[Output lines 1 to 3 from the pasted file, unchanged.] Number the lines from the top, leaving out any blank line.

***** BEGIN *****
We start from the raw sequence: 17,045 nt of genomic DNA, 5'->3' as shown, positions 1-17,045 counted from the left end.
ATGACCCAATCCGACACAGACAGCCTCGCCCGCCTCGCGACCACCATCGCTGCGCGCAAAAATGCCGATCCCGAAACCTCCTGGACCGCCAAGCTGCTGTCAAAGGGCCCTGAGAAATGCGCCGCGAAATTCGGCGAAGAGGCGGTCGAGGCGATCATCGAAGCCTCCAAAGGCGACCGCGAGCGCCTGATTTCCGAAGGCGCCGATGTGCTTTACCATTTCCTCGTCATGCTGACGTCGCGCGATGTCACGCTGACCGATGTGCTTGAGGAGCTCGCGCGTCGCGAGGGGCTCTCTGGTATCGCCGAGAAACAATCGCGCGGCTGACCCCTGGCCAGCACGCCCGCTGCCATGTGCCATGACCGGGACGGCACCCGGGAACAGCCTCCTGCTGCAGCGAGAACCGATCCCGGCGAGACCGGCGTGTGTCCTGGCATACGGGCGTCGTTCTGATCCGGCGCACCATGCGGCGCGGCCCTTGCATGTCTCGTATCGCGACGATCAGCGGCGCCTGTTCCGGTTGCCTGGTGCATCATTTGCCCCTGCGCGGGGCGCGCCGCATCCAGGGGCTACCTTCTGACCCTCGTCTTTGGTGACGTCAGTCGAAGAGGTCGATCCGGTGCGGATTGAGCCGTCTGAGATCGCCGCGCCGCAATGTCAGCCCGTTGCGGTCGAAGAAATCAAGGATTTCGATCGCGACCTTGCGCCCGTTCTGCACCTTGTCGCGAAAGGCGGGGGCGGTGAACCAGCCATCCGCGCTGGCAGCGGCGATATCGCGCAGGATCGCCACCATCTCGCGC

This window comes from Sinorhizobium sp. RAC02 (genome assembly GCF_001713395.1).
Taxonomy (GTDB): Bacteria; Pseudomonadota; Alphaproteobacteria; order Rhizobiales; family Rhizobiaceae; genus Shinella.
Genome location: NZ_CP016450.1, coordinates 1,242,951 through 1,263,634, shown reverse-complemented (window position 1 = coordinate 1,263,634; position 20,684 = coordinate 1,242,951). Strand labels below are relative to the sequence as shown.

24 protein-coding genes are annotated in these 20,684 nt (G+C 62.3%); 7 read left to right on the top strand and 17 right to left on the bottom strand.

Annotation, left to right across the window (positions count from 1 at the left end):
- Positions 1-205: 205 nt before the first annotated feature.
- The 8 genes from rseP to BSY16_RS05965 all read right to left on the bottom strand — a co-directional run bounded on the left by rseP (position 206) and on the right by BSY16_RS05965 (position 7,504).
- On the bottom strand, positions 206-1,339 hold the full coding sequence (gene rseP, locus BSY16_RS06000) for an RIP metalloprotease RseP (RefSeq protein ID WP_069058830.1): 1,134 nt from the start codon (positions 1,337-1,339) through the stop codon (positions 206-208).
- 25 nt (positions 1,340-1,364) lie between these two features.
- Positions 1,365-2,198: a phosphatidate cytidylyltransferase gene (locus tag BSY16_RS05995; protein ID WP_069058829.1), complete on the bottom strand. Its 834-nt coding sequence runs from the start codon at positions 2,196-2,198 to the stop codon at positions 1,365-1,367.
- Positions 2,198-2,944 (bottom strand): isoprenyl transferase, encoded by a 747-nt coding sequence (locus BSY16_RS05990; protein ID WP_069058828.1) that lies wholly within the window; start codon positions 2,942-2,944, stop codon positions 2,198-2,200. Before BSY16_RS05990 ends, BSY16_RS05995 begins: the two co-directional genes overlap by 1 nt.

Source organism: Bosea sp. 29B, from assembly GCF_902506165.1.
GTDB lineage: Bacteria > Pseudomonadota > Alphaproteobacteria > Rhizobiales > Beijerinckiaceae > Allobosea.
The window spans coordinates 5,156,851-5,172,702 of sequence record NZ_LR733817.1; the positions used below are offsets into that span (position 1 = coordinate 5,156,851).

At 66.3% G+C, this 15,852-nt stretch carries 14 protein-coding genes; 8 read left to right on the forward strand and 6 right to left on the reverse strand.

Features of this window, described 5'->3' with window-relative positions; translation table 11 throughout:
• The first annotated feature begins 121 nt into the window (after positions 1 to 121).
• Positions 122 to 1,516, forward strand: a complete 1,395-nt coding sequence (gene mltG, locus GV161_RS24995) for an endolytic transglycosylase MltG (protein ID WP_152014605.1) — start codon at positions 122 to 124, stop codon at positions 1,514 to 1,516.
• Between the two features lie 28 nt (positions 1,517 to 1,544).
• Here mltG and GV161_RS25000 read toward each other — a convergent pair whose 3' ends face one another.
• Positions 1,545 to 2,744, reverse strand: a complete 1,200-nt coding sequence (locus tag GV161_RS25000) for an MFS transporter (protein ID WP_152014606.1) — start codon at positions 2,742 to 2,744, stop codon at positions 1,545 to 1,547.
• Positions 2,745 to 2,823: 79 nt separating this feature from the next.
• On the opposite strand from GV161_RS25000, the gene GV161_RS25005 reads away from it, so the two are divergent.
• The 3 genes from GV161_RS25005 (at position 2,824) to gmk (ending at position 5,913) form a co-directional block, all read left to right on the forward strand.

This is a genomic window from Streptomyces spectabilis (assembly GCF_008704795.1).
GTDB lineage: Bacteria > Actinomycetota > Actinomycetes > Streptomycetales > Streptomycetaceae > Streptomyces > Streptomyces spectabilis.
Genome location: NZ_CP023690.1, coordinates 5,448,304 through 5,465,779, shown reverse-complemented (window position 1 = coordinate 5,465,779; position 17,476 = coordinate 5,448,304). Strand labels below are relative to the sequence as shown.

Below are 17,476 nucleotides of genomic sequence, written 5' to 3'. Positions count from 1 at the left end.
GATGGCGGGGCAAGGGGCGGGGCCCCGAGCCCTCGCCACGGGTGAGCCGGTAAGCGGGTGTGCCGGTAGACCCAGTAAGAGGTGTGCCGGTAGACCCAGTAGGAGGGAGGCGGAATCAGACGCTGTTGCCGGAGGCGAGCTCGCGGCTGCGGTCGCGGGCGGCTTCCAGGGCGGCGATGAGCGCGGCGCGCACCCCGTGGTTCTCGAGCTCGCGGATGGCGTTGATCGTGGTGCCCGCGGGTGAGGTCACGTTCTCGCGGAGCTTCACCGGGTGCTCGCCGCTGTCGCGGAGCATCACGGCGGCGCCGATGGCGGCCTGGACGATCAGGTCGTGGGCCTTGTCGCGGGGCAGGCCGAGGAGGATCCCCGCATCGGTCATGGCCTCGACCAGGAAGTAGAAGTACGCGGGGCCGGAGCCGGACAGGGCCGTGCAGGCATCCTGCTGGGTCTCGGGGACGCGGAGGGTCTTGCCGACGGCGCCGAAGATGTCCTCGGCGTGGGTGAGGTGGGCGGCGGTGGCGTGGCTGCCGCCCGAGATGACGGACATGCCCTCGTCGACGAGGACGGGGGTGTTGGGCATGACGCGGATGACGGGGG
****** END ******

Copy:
We start from the raw sequence: 17,045 nt of genomic DNA, 5'->3' as shown, positions 1-17,045 counted from the left end.
ATGACCCAATCCGACACAGACAGCCTCGCCCGCCTCGCGACCACCATCGCTGCGCGCAAAAATGCCGATCCCGAAACCTCCTGGACCGCCAAGCTGCTGTCAAAGGGCCCTGAGAAATGCGCCGCGAAATTCGGCGAAGAGGCGGTCGAGGCGATCATCGAAGCCTCCAAAGGCGACCGCGAGCGCCTGATTTCCGAAGGCGCCGATGTGCTTTACCATTTCCTCGTCATGCTGACGTCGCGCGATGTCACGCTGACCGATGTGCTTGAGGAGCTCGCGCGTCGCGAGGGGCTCTCTGGTATCGCCGAGAAACAATCGCGCGGCTGACCCCTGGCCAGCACGCCCGCTGCCATGTGCCATGACCGGGACGGCACCCGGGAACAGCCTCCTGCTGCAGCGAGAACCGATCCCGGCGAGACCGGCGTGTGTCCTGGCATACGGGCGTCGTTCTGATCCGGCGCACCATGCGGCGCGGCCCTTGCATGTCTCGTATCGCGACGATCAGCGGCGCCTGTTCCGGTTGCCTGGTGCATCATTTGCCCCTGCGCGGGGCGCGCCGCATCCAGGGGCTACCTTCTGACCCTCGTCTTTGGTGACGTCAGTCGAAGAGGTCGATCCGGTGCGGATTGAGCCGTCTGAGATCGCCGCGCCGCAATGTCAGCCCGTTGCGGTCGAAGAAATCAAGGATTTCGATCGCGACCTTGCGCCCGTTCTGCACCTTGTCGCGAAAGGCGGGGGCGGTGAACCAGCCATCCGCGCTGGCAGCGGCGATATCGCGCAGGATCGCCACCATCTCGCGC

This window comes from Sinorhizobium sp. RAC02 (genome assembly GCF_001713395.1).